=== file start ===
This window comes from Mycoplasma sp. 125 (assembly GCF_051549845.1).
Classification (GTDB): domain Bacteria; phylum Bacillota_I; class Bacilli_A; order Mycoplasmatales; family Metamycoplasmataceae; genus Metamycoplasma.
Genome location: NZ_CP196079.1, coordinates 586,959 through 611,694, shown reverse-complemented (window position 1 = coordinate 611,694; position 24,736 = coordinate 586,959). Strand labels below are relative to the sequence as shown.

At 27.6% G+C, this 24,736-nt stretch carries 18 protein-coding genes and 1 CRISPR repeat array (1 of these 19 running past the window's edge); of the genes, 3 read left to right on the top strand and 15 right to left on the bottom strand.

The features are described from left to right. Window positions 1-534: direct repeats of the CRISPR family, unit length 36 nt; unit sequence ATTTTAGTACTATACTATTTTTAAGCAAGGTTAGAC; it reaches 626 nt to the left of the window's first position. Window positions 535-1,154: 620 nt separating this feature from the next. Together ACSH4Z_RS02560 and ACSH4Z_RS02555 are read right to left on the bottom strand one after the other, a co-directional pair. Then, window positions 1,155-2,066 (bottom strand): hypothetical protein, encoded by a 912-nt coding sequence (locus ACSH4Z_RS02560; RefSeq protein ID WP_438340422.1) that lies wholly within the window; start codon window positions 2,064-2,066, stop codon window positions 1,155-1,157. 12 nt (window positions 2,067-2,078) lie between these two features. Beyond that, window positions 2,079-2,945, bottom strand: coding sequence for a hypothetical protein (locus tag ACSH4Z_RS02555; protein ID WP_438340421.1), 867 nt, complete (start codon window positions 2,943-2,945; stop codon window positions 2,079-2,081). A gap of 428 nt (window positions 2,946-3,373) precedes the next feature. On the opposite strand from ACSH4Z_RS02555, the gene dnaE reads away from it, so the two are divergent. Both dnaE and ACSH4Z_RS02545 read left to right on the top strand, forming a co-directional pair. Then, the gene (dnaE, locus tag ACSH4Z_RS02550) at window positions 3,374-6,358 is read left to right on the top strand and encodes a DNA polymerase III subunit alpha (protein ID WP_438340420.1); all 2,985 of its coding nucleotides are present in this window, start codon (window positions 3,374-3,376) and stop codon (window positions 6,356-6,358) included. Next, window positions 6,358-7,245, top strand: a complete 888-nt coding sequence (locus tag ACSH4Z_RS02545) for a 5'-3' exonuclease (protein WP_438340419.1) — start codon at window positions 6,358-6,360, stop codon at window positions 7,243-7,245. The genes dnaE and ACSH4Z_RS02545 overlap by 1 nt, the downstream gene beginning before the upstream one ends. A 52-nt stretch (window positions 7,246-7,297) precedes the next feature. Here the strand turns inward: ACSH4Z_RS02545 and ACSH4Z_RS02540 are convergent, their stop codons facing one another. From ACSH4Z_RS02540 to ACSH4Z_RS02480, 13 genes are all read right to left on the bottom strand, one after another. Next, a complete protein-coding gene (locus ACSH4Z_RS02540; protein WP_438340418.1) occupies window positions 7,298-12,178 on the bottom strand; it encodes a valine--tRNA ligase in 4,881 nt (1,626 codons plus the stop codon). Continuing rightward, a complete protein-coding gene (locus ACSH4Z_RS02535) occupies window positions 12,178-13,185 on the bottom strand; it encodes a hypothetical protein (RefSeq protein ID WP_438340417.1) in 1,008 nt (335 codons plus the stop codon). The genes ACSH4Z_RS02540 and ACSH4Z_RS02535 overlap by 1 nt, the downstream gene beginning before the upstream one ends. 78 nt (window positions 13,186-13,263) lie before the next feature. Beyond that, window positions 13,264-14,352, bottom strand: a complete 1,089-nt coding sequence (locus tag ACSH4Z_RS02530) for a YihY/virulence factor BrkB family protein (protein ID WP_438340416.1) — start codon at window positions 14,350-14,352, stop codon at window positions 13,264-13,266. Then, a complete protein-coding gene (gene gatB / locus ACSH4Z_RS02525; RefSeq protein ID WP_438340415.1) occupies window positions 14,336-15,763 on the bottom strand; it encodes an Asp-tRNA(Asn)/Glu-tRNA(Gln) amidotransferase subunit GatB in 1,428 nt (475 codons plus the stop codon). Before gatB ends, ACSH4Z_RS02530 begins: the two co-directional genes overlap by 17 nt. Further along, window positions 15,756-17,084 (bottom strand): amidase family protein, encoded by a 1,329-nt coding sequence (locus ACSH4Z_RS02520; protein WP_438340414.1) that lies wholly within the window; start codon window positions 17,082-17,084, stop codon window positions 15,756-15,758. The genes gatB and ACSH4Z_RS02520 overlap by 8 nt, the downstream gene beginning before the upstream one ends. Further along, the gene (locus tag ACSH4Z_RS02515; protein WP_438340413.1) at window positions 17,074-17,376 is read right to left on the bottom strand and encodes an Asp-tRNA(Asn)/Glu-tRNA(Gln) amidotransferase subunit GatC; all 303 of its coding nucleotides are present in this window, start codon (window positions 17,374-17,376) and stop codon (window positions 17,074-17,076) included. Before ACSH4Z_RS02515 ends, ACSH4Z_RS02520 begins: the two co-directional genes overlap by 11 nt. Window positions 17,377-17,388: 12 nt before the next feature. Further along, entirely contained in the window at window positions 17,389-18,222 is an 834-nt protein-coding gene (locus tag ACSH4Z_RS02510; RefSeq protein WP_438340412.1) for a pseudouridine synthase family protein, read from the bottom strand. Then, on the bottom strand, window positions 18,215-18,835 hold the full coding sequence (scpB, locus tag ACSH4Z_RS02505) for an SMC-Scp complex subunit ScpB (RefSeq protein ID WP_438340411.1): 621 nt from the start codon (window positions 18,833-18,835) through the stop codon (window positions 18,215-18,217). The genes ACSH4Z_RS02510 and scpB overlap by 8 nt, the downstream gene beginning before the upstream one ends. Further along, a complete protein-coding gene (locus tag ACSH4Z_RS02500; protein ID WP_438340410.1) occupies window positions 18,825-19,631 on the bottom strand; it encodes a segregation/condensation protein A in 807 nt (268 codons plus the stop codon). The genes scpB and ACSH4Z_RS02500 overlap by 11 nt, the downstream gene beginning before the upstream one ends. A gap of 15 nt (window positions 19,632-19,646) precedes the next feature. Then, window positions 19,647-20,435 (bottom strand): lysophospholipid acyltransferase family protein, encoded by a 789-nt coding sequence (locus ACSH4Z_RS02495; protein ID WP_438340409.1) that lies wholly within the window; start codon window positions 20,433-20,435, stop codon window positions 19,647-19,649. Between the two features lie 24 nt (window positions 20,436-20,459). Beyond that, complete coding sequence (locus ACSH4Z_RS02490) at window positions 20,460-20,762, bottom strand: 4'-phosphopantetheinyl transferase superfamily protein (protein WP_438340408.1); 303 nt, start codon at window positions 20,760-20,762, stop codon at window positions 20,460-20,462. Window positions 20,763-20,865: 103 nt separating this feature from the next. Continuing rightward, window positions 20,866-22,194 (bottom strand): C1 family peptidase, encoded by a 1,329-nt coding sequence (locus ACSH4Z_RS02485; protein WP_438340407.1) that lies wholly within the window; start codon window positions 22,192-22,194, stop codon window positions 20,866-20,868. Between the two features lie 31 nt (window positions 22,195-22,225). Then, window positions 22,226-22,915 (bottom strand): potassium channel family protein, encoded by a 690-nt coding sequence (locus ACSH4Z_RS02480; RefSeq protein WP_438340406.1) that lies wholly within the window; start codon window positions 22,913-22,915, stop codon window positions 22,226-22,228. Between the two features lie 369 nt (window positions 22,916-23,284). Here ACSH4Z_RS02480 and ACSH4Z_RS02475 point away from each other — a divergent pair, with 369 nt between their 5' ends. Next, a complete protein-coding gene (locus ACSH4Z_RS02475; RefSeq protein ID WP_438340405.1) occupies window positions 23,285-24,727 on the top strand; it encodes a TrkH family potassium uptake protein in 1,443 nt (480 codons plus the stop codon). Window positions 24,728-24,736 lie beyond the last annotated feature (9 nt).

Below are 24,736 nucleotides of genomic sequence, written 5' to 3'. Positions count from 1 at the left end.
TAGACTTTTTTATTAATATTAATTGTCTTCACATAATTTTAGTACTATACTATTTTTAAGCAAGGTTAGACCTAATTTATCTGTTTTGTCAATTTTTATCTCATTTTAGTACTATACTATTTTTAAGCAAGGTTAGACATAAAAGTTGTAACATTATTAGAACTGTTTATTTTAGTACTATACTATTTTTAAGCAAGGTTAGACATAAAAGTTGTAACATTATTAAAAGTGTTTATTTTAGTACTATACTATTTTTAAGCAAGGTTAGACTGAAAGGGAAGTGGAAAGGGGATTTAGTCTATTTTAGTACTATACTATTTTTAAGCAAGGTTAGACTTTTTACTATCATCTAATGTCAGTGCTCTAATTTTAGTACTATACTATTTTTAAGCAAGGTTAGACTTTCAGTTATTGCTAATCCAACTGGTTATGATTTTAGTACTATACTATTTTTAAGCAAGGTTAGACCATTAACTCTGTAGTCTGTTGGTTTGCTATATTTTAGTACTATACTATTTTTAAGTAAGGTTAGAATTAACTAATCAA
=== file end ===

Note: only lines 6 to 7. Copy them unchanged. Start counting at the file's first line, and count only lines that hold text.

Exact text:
Below are 24,736 nucleotides of genomic sequence, written 5' to 3'. Positions count from 1 at the left end.
TAGACTTTTTTATTAATATTAATTGTCTTCACATAATTTTAGTACTATACTATTTTTAAGCAAGGTTAGACCTAATTTATCTGTTTTGTCAATTTTTATCTCATTTTAGTACTATACTATTTTTAAGCAAGGTTAGACATAAAAGTTGTAACATTATTAGAACTGTTTATTTTAGTACTATACTATTTTTAAGCAAGGTTAGACATAAAAGTTGTAACATTATTAAAAGTGTTTATTTTAGTACTATACTATTTTTAAGCAAGGTTAGACTGAAAGGGAAGTGGAAAGGGGATTTAGTCTATTTTAGTACTATACTATTTTTAAGCAAGGTTAGACTTTTTACTATCATCTAATGTCAGTGCTCTAATTTTAGTACTATACTATTTTTAAGCAAGGTTAGACTTTCAGTTATTGCTAATCCAACTGGTTATGATTTTAGTACTATACTATTTTTAAGCAAGGTTAGACCATTAACTCTGTAGTCTGTTGGTTTGCTATATTTTAGTACTATACTATTTTTAAGTAAGGTTAGAATTAACTAATCAA